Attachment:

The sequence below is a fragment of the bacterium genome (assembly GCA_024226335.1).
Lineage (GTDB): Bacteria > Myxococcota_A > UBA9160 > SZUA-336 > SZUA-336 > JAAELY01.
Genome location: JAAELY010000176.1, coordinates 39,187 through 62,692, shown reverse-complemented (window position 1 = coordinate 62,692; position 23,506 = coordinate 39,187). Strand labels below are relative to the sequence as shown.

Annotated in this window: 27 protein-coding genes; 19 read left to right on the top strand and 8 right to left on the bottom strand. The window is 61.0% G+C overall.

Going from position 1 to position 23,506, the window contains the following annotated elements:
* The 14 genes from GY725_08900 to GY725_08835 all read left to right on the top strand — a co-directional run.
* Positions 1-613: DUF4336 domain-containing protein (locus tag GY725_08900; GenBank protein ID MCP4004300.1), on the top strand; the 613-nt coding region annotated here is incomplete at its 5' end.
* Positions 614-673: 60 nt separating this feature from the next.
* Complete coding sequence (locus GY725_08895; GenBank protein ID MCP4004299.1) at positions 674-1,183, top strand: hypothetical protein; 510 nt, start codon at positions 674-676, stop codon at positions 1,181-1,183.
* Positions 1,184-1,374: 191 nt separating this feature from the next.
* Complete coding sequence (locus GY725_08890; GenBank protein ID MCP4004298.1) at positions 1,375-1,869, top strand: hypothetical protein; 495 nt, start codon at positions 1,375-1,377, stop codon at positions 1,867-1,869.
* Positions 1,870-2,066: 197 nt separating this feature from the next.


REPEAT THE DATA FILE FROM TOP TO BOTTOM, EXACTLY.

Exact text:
The sequence below is a fragment of the bacterium genome (assembly GCA_024226335.1).
Lineage (GTDB): Bacteria > Myxococcota_A > UBA9160 > SZUA-336 > SZUA-336 > JAAELY01.
Genome location: JAAELY010000176.1, coordinates 39,187 through 62,692, shown reverse-complemented (window position 1 = coordinate 62,692; position 23,506 = coordinate 39,187). Strand labels below are relative to the sequence as shown.

Annotated in this window: 27 protein-coding genes; 19 read left to right on the top strand and 8 right to left on the bottom strand. The window is 61.0% G+C overall.

Going from position 1 to position 23,506, the window contains the following annotated elements:
* The 14 genes from GY725_08900 to GY725_08835 all read left to right on the top strand — a co-directional run.
* Positions 1-613: DUF4336 domain-containing protein (locus tag GY725_08900; GenBank protein ID MCP4004300.1), on the top strand; the 613-nt coding region annotated here is incomplete at its 5' end.
* Positions 614-673: 60 nt separating this feature from the next.
* Complete coding sequence (locus GY725_08895; GenBank protein ID MCP4004299.1) at positions 674-1,183, top strand: hypothetical protein; 510 nt, start codon at positions 674-676, stop codon at positions 1,181-1,183.
* Positions 1,184-1,374: 191 nt separating this feature from the next.
* Complete coding sequence (locus GY725_08890; GenBank protein ID MCP4004298.1) at positions 1,375-1,869, top strand: hypothetical protein; 495 nt, start codon at positions 1,375-1,377, stop codon at positions 1,867-1,869.
* Positions 1,870-2,066: 197 nt separating this feature from the next.